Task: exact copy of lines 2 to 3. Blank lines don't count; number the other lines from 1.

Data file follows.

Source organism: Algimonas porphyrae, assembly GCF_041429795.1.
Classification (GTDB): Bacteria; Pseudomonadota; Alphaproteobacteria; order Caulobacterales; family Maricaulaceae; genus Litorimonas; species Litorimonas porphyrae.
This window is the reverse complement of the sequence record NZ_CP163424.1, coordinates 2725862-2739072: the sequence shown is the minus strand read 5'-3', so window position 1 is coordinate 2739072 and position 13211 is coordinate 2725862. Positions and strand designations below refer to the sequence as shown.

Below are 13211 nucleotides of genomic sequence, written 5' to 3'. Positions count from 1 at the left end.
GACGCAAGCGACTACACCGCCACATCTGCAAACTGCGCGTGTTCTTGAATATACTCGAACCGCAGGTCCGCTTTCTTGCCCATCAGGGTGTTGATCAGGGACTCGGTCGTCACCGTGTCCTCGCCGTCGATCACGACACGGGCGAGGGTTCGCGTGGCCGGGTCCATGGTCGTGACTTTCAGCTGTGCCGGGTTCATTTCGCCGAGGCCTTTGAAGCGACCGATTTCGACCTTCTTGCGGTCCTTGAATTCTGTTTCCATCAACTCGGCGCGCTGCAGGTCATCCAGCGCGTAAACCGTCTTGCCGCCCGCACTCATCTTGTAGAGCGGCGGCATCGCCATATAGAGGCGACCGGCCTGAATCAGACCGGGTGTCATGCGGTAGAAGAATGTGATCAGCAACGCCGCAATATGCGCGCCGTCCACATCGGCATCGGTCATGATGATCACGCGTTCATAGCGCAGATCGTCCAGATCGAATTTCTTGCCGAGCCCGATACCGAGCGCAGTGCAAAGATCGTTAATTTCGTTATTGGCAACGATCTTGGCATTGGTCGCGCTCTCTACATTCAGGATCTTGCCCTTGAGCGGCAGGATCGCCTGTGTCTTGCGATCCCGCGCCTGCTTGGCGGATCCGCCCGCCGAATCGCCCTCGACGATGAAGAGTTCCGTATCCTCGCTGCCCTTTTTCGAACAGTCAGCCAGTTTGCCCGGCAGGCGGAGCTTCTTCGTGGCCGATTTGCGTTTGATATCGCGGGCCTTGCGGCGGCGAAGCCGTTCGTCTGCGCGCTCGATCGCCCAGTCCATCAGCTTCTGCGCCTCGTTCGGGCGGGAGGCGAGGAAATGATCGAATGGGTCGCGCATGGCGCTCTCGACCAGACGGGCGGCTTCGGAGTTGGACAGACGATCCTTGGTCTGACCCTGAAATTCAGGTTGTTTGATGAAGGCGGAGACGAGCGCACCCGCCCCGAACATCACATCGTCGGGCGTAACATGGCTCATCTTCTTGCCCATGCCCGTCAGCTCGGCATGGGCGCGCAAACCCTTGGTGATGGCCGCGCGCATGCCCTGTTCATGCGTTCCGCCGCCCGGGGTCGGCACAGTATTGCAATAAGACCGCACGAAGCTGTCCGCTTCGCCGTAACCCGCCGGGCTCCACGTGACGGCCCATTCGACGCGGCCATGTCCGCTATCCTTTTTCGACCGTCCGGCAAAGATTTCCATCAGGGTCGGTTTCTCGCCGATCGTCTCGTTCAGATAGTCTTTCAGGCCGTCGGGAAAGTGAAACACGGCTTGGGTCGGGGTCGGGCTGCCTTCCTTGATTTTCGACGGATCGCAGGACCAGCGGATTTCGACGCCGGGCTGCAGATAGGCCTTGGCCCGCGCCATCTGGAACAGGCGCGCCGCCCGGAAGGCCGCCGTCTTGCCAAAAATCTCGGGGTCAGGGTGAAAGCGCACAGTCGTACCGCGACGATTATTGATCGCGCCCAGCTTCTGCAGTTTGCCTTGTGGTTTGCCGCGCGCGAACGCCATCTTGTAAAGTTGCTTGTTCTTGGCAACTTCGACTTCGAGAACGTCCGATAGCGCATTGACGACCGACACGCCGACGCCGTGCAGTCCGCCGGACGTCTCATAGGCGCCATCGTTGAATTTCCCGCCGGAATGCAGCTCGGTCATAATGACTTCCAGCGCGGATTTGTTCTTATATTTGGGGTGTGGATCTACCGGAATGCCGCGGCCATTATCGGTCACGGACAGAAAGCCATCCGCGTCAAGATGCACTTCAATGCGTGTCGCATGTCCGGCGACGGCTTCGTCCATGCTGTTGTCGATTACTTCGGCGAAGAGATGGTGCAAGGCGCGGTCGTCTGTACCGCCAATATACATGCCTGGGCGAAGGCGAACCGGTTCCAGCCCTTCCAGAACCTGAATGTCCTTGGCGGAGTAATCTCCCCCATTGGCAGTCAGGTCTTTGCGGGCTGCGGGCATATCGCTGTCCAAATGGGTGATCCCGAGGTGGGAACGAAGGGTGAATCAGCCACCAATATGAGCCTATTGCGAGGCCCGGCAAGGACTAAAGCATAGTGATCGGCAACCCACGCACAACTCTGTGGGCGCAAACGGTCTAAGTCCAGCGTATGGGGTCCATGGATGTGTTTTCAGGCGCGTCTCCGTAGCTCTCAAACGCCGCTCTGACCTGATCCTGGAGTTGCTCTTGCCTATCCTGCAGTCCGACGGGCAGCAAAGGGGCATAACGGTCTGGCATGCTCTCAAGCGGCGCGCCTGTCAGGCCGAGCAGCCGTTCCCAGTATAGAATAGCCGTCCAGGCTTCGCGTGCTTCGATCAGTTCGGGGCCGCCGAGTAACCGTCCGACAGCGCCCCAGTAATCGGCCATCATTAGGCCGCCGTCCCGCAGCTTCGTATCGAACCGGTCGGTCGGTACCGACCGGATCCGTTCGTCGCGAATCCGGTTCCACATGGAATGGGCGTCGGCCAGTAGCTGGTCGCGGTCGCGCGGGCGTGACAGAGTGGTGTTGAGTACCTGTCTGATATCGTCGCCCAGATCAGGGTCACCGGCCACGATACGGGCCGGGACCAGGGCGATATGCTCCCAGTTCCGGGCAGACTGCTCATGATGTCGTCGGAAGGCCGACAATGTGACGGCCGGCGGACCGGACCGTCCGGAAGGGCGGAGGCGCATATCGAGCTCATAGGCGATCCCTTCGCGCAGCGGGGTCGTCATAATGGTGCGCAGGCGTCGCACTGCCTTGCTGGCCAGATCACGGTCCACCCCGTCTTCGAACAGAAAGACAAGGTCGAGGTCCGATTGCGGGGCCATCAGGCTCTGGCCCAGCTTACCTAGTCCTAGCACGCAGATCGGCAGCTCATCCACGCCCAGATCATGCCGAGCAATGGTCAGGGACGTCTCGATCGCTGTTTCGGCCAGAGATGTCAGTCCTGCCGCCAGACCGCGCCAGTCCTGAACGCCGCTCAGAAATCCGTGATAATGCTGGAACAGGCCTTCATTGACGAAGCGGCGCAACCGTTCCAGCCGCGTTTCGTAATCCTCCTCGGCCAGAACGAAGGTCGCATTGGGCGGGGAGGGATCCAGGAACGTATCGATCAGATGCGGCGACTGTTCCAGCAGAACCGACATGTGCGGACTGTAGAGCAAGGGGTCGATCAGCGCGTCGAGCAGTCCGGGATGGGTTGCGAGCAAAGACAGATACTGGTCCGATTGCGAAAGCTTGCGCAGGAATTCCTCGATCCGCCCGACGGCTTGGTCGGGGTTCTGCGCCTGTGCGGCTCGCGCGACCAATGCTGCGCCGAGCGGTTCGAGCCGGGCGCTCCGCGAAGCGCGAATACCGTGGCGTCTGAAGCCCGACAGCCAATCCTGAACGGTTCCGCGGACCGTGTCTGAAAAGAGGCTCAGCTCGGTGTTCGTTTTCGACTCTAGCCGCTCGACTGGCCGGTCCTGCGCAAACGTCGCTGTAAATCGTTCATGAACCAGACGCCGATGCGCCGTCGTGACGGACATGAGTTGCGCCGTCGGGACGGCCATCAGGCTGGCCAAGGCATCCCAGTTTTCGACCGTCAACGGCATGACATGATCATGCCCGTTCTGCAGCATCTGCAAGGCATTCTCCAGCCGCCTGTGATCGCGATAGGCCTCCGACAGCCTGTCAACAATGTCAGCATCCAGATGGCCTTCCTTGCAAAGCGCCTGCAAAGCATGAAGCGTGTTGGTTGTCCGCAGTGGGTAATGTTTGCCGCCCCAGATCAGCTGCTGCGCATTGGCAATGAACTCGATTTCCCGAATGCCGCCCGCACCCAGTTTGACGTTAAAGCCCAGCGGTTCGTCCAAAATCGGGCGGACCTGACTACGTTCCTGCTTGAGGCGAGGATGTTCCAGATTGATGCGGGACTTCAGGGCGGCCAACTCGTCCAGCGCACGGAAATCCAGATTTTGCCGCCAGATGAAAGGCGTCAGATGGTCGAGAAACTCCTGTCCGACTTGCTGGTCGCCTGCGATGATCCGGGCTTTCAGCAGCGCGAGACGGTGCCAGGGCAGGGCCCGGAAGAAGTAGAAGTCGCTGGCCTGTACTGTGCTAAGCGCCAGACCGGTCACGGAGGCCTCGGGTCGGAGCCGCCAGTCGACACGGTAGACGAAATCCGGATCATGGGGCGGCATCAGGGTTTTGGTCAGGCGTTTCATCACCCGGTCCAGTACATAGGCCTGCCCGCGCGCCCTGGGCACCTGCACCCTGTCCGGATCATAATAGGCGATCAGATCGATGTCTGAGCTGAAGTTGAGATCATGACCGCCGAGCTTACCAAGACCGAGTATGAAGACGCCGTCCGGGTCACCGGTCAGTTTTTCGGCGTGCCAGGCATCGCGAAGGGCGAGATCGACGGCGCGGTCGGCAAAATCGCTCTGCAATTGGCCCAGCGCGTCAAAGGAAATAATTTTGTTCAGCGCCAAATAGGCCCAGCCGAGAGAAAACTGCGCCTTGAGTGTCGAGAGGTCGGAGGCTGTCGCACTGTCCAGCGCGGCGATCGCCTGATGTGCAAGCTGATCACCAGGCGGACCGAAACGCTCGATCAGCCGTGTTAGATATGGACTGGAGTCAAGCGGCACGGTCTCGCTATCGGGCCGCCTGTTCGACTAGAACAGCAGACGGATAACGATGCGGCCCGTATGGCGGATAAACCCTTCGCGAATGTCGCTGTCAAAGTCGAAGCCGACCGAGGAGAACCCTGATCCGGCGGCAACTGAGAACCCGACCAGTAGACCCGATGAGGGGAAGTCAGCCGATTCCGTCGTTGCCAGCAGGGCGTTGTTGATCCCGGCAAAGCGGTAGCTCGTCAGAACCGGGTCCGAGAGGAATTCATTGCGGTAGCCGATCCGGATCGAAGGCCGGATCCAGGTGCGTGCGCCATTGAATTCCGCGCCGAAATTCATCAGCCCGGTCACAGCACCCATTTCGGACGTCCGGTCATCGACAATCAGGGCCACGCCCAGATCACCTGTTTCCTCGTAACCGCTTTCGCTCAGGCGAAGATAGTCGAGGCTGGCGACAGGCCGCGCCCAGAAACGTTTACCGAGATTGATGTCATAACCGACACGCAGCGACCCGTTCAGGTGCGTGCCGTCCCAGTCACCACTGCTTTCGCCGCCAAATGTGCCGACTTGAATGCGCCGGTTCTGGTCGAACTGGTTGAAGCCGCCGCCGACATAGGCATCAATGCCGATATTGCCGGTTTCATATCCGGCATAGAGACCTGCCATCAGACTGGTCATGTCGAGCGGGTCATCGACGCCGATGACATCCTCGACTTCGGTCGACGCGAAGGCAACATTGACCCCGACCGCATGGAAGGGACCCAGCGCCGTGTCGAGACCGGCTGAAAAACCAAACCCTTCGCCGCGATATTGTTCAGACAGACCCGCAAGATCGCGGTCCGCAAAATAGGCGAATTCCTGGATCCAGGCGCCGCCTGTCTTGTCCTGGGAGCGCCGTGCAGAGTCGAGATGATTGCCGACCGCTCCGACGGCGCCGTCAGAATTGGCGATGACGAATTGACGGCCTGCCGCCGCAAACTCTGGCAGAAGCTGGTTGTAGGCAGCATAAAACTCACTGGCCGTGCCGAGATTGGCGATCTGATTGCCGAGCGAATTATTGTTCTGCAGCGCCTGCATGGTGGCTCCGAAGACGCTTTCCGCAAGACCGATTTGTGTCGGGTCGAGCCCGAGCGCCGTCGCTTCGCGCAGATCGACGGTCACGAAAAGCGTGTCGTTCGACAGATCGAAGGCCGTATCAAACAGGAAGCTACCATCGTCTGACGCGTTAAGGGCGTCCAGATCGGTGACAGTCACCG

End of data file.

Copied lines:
Classification (GTDB): Bacteria; Pseudomonadota; Alphaproteobacteria; order Caulobacterales; family Maricaulaceae; genus Litorimonas; species Litorimonas porphyrae.
This window is the reverse complement of the sequence record NZ_CP163424.1, coordinates 2725862-2739072: the sequence shown is the minus strand read 5'-3', so window position 1 is coordinate 2739072 and position 13211 is coordinate 2725862. Positions and strand designations below refer to the sequence as shown.